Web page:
There are several limitations associated with this study because of the nature of the surveillance system. First, detailed clinical information such as severity or clinical outcome was not available, which limited in-depth clinical analyses. The reporting form for the surveillance program is designed to request that clinicians mark multiple main signs and symptoms of leptospirosis as either present or absent and offers an area for free descriptions. This ensured reliability of the reported frequency of main findings but might have contributed to underreporting of other minor findings. Second, the potential underdiagnosis and reporting bias on clinical information might have affected the study results. Classification of clinical findings (e.g., hepatic dysfunction, jaundice, meningitis, etc.) was left to the discretion of reporting clinicians. However, Leptospirosis is a notifiable disease in Japan, and this study was conducted by using the information provided from the only central laboratory for leptospirosis in the region. Thus, we included all of the laboratory-confirmed leptospirosis cases in the region.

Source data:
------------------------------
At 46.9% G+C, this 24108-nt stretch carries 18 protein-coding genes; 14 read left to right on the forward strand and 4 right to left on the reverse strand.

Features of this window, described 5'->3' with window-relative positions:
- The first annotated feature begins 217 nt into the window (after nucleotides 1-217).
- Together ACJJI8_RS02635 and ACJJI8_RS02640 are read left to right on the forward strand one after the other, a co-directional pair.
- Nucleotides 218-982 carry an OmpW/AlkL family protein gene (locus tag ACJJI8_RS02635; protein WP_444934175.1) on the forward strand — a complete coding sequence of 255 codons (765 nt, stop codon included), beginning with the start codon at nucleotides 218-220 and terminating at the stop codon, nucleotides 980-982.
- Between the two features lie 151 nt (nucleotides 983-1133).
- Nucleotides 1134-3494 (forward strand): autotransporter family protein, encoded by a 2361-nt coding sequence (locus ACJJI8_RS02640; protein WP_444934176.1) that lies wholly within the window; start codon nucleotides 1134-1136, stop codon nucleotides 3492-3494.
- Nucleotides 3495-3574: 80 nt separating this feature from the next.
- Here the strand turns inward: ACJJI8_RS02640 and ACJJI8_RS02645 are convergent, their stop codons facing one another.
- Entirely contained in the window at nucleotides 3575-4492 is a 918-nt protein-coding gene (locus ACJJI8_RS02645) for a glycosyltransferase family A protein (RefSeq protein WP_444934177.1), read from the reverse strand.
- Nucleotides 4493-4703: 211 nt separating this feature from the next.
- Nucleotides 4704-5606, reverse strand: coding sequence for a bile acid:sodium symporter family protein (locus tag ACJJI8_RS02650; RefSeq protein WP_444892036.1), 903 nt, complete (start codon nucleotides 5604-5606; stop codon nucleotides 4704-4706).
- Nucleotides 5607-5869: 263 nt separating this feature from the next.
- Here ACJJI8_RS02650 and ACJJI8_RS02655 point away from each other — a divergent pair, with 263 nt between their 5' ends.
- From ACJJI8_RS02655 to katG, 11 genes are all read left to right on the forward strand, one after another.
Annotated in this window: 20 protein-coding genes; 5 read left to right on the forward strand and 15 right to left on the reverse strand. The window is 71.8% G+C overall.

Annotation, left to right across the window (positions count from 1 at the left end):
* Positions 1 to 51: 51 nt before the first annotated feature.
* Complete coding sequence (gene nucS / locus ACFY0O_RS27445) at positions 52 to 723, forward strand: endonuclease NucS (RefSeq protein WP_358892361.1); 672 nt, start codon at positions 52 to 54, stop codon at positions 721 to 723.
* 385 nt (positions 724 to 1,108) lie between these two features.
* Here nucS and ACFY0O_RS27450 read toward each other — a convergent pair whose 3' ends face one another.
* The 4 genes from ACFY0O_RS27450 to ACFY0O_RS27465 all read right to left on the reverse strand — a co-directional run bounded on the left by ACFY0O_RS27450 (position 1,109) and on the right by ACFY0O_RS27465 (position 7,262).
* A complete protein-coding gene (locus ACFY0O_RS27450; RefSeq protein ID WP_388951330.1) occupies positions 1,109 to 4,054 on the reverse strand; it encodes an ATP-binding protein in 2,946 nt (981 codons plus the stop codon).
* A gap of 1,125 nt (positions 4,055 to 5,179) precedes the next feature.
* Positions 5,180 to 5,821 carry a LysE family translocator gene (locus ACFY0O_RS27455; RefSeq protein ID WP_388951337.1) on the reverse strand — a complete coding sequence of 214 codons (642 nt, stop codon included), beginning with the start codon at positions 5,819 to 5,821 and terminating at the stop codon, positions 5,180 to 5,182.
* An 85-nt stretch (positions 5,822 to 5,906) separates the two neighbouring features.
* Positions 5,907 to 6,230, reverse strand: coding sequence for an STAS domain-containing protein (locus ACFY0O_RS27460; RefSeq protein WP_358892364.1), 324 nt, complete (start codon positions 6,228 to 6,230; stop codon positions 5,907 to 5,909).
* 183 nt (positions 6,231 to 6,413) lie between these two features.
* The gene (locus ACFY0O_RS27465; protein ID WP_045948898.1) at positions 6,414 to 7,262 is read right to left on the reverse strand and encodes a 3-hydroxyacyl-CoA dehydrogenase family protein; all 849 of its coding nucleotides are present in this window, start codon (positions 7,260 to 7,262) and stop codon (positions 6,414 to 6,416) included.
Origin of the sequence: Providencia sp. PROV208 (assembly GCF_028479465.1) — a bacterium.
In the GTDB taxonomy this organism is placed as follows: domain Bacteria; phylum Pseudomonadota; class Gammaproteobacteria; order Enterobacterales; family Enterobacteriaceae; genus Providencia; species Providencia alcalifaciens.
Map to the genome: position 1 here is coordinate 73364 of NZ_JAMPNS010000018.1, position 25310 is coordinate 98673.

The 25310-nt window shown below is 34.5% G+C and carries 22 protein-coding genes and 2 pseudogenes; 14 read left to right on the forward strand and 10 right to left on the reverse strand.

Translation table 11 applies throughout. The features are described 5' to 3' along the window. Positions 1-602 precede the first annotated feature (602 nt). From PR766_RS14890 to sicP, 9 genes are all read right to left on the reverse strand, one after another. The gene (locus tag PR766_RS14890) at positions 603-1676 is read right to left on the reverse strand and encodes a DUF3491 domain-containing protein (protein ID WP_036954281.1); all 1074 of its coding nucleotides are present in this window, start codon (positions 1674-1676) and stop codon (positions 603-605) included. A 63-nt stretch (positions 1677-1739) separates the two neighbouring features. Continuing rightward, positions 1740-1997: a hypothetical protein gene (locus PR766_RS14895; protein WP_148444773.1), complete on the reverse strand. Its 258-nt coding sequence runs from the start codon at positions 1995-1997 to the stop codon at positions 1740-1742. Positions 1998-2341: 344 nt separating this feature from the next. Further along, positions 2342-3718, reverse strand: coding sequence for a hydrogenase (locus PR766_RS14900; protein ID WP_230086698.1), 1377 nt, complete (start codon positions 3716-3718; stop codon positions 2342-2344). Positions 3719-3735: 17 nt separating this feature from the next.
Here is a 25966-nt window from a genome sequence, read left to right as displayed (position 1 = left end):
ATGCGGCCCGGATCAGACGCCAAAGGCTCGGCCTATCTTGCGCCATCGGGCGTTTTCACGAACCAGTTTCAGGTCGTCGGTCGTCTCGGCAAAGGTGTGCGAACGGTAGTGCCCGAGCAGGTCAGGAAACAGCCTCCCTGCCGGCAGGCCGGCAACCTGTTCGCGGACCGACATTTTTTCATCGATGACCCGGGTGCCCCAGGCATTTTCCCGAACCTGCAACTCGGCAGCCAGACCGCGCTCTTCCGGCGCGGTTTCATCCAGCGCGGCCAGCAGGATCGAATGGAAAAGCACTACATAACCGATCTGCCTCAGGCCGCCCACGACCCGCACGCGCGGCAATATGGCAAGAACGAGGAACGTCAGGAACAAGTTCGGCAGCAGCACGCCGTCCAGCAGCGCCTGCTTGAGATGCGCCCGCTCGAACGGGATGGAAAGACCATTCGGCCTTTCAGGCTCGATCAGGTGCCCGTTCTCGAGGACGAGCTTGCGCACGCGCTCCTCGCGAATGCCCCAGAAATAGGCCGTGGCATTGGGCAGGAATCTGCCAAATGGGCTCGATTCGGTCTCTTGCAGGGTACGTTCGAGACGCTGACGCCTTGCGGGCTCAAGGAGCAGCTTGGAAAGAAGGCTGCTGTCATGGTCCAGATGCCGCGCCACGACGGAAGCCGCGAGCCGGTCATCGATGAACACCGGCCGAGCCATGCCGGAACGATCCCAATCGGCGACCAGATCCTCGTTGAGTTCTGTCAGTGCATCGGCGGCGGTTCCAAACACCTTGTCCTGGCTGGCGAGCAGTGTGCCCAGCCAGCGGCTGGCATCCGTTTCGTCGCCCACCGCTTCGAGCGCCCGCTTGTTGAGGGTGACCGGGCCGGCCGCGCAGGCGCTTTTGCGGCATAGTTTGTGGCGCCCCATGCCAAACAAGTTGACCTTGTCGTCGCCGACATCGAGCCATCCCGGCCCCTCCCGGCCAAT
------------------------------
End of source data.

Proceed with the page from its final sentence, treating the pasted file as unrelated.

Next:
In conclusion, leptospirosis in children living in Okinawa was reported mainly among teenage boys who had prior recreational exposure (e.g., swimming) in freshwater. Infected children often have nonspecific febrile conditions with myalgia or gastroenteritis-like symptoms. Conjunctival suffusion, however, was observed in approximately half of the patients, which may be an important diagnostic clue given its relatively rare occurrence in other febrile diseases in this population. Cohort studies would be helpful to better understand more detailed clinical manifestations in association with prognosis.
We would like to thank Okinawa Prefectural Institute of Health and Environment members for providing the data. We also thank Christina Croney, from Edanz Group (www.edanzediting.com/ac), for editing a draft of this manuscript.